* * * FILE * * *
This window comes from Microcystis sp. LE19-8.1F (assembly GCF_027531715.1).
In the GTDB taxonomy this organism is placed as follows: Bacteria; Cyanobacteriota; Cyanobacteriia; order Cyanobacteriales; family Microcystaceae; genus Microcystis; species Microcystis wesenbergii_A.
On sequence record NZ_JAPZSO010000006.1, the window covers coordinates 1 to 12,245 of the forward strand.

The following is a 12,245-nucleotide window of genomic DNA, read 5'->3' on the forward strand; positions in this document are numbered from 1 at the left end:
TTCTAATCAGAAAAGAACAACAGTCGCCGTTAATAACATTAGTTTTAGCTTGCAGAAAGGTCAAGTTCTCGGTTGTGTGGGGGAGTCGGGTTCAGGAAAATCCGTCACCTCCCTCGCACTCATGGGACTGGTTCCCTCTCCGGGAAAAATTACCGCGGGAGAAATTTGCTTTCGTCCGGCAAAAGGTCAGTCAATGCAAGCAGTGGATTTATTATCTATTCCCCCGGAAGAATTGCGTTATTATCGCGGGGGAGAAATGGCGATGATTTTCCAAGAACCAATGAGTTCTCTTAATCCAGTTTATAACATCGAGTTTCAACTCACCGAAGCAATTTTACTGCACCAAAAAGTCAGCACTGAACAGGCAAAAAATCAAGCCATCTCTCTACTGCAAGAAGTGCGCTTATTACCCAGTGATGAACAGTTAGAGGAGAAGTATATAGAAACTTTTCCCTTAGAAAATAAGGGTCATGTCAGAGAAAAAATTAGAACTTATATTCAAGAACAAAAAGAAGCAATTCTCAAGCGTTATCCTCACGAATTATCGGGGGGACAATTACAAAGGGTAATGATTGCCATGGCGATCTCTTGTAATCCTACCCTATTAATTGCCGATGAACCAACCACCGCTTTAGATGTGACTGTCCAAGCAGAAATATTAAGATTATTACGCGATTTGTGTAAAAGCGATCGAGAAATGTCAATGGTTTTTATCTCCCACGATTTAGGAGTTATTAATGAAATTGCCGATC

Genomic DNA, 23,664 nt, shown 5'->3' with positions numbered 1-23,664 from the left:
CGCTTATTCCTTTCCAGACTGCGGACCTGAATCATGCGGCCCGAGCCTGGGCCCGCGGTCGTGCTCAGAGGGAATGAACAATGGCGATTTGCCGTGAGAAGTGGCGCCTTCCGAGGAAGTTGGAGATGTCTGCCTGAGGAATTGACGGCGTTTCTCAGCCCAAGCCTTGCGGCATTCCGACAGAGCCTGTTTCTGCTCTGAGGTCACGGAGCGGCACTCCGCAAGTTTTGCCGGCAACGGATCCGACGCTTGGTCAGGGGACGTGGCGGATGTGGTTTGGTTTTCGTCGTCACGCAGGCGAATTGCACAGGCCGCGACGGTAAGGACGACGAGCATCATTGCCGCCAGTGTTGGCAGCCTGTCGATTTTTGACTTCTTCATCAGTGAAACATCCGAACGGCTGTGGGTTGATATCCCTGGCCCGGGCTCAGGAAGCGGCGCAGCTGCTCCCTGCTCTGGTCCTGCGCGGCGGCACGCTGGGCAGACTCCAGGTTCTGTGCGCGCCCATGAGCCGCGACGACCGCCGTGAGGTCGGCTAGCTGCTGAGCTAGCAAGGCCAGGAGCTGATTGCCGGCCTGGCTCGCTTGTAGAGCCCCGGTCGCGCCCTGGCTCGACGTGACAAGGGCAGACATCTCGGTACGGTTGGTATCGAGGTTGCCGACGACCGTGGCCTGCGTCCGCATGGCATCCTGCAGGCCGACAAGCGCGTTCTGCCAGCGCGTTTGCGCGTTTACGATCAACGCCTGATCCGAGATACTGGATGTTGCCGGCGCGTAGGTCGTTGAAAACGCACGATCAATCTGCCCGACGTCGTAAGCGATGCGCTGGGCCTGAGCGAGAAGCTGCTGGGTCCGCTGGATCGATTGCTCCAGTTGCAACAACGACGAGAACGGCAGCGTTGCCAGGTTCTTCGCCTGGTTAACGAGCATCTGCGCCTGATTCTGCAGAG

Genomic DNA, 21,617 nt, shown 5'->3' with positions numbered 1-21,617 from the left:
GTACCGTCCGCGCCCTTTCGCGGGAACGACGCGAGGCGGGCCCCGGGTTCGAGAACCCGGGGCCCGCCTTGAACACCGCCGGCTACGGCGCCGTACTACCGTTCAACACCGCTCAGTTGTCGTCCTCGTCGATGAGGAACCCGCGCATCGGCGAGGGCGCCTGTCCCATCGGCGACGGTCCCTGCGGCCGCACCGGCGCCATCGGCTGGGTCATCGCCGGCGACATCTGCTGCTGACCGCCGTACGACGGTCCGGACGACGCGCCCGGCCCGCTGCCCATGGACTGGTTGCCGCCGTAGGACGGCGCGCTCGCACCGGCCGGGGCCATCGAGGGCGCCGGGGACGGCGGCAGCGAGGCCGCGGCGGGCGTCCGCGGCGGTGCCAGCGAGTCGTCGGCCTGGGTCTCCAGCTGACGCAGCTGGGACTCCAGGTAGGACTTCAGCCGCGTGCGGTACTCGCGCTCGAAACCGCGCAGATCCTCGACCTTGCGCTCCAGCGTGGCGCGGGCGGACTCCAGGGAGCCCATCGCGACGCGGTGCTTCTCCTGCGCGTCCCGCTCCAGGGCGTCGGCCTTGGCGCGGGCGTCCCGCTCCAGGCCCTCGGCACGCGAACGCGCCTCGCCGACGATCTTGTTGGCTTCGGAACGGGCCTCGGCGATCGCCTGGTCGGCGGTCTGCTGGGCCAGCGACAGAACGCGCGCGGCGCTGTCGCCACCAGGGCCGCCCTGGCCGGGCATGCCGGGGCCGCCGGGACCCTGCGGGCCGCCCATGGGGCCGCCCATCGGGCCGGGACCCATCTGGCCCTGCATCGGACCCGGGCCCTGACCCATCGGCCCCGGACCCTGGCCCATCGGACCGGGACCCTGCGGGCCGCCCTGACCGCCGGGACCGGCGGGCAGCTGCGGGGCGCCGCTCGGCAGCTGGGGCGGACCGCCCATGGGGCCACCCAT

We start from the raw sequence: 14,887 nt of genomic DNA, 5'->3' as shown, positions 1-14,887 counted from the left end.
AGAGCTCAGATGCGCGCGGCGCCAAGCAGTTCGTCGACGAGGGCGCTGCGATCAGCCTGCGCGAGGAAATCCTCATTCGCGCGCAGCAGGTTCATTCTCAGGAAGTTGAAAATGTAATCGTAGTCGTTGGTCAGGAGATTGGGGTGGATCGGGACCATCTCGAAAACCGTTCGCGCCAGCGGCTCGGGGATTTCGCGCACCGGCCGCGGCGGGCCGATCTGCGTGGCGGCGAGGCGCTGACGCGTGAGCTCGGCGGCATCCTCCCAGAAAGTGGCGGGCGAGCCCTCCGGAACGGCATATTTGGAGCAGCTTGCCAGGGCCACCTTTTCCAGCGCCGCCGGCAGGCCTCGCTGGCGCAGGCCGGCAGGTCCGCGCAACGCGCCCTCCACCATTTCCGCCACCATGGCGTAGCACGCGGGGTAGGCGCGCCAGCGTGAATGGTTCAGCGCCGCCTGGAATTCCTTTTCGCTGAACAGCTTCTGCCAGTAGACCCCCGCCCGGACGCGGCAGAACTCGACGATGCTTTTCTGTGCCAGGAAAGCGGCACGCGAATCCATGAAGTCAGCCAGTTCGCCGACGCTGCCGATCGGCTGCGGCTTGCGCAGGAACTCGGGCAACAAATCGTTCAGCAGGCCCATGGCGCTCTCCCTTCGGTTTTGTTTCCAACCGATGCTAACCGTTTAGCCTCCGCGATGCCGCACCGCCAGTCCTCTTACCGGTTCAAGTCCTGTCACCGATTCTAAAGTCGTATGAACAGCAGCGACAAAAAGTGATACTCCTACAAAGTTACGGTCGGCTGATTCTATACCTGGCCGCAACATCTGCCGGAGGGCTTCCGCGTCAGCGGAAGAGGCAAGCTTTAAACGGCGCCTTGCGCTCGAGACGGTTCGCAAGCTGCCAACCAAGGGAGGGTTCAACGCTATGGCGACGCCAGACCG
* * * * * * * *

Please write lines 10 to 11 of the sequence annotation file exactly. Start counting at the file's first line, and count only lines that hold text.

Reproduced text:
We start from the raw sequence: 14,887 nt of genomic DNA, 5'->3' as shown, positions 1-14,887 counted from the left end.
AGAGCTCAGATGCGCGCGGCGCCAAGCAGTTCGTCGACGAGGGCGCTGCGATCAGCCTGCGCGAGGAAATCCTCATTCGCGCGCAGCAGGTTCATTCTCAGGAAGTTGAAAATGTAATCGTAGTCGTTGGTCAGGAGATTGGGGTGGATCGGGACCATCTCGAAAACCGTTCGCGCCAGCGGCTCGGGGATTTCGCGCACCGGCCGCGGCGGGCCGATCTGCGTGGCGGCGAGGCGCTGACGCGTGAGCTCGGCGGCATCCTCCCAGAAAGTGGCGGGCGAGCCCTCCGGAACGGCATATTTGGAGCAGCTTGCCAGGGCCACCTTTTCCAGCGCCGCCGGCAGGCCTCGCTGGCGCAGGCCGGCAGGTCCGCGCAACGCGCCCTCCACCATTTCCGCCACCATGGCGTAGCACGCGGGGTAGGCGCGCCAGCGTGAATGGTTCAGCGCCGCCTGGAATTCCTTTTCGCTGAACAGCTTCTGCCAGTAGACCCCCGCCCGGACGCGGCAGAACTCGACGATGCTTTTCTGTGCCAGGAAAGCGGCACGCGAATCCATGAAGTCAGCCAGTTCGCCGACGCTGCCGATCGGCTGCGGCTTGCGCAGGAACTCGGGCAACAAATCGTTCAGCAGGCCCATGGCGCTCTCCCTTCGGTTTTGTTTCCAACCGATGCTAACCGTTTAGCCTCCGCGATGCCGCACCGCCAGTCCTCTTACCGGTTCAAGTCCTGTCACCGATTCTAAAGTCGTATGAACAGCAGCGACAAAAAGTGATACTCCTACAAAGTTACGGTCGGCTGATTCTATACCTGGCCGCAACATCTGCCGGAGGGCTTCCGCGTCAGCGGAAGAGGCAAGCTTTAAACGGCGCCTTGCGCTCGAGACGGTTCGCAAGCTGCCAACCAAGGGAGGGTTCAACGCTATGGCGACGCCAGACCG